I do not mean that in order to prosecute appellants the Township must prosecute all other offenders. The principles of prosecutorial discretion and selective enforcement grant considerable latitude to the Township administrators and police in their decisions on enforcement. However, the pattern -- 100% threatened prosecution of supermarkets versus 0% prosecution of other violators -- is too one-sided to be defended on those grounds.

Furthermore, in addition to this inferential proof there was direct proof in the deposition of Donald Williams, Ross Township Manager, that the Township does not intend to prosecute any of the sixteen stores listed on the police report, "unless the board [of commissioners] takes further action." This is in marked contrast to the evidence of enforcement efforts in McCandless and O'Hara Townships, see, 243 Pa. Super. pp. 489-491, pp. 259-260 supra.*fn9 Such direct proof, added to the convincing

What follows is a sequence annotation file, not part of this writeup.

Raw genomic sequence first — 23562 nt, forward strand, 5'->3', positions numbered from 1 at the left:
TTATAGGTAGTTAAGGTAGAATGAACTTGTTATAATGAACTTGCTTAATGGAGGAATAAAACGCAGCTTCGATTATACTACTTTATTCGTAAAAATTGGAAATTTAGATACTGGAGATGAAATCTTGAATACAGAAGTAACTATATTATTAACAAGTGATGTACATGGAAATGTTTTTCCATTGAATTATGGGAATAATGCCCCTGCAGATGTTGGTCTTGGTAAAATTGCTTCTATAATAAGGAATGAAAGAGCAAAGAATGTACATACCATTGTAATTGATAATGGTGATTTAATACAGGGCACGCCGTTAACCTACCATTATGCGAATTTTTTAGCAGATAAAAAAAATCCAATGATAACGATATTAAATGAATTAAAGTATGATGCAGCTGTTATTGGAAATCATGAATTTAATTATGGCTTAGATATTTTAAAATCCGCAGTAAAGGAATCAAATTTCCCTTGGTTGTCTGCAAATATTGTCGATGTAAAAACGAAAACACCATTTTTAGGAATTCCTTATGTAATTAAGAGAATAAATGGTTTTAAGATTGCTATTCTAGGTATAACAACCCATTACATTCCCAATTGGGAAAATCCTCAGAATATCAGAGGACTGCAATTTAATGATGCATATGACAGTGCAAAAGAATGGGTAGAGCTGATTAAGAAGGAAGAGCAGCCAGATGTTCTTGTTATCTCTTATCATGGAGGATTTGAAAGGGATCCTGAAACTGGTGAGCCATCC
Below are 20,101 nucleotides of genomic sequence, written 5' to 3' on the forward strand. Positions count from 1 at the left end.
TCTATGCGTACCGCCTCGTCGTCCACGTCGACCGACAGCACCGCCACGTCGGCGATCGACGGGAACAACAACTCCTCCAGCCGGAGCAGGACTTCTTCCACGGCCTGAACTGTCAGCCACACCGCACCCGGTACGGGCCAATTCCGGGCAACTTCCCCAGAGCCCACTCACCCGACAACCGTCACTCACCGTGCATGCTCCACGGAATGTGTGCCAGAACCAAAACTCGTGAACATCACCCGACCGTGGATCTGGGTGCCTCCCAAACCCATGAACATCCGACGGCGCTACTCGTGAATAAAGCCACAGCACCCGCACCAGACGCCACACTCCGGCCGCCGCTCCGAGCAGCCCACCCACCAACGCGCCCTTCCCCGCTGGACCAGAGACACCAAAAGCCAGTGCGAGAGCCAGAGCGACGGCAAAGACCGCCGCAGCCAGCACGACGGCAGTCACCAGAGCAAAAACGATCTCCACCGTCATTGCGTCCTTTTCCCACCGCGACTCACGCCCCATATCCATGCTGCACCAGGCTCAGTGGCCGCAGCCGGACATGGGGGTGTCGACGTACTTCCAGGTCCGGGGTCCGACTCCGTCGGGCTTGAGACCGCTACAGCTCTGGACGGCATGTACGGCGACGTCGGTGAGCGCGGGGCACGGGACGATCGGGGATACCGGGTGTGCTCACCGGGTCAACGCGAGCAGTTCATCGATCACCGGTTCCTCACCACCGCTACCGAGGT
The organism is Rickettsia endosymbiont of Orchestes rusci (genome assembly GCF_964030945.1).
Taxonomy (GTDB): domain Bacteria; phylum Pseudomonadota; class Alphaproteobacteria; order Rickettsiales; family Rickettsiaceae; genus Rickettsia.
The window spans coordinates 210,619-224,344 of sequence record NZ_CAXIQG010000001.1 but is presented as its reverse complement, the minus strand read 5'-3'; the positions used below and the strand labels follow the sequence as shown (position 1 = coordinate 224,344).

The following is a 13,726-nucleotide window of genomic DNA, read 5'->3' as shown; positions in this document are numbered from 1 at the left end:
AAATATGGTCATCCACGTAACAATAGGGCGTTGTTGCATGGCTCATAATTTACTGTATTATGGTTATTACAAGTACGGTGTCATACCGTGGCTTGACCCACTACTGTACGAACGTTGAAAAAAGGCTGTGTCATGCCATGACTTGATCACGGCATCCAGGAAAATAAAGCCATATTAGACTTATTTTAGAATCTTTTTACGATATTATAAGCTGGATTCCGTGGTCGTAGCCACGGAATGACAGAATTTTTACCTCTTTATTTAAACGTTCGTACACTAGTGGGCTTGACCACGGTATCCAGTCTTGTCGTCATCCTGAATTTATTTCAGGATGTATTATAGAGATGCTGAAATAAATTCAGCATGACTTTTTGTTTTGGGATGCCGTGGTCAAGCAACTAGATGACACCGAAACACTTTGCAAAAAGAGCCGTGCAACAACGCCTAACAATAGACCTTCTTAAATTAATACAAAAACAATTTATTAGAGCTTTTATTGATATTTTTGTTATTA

[ 243 Pa. Super. Page 494]

    inferential proof, amounts, in my view, to a showing that the Township has decided to prosecute only supermarkets and to permit all other violators to continue to flout the law.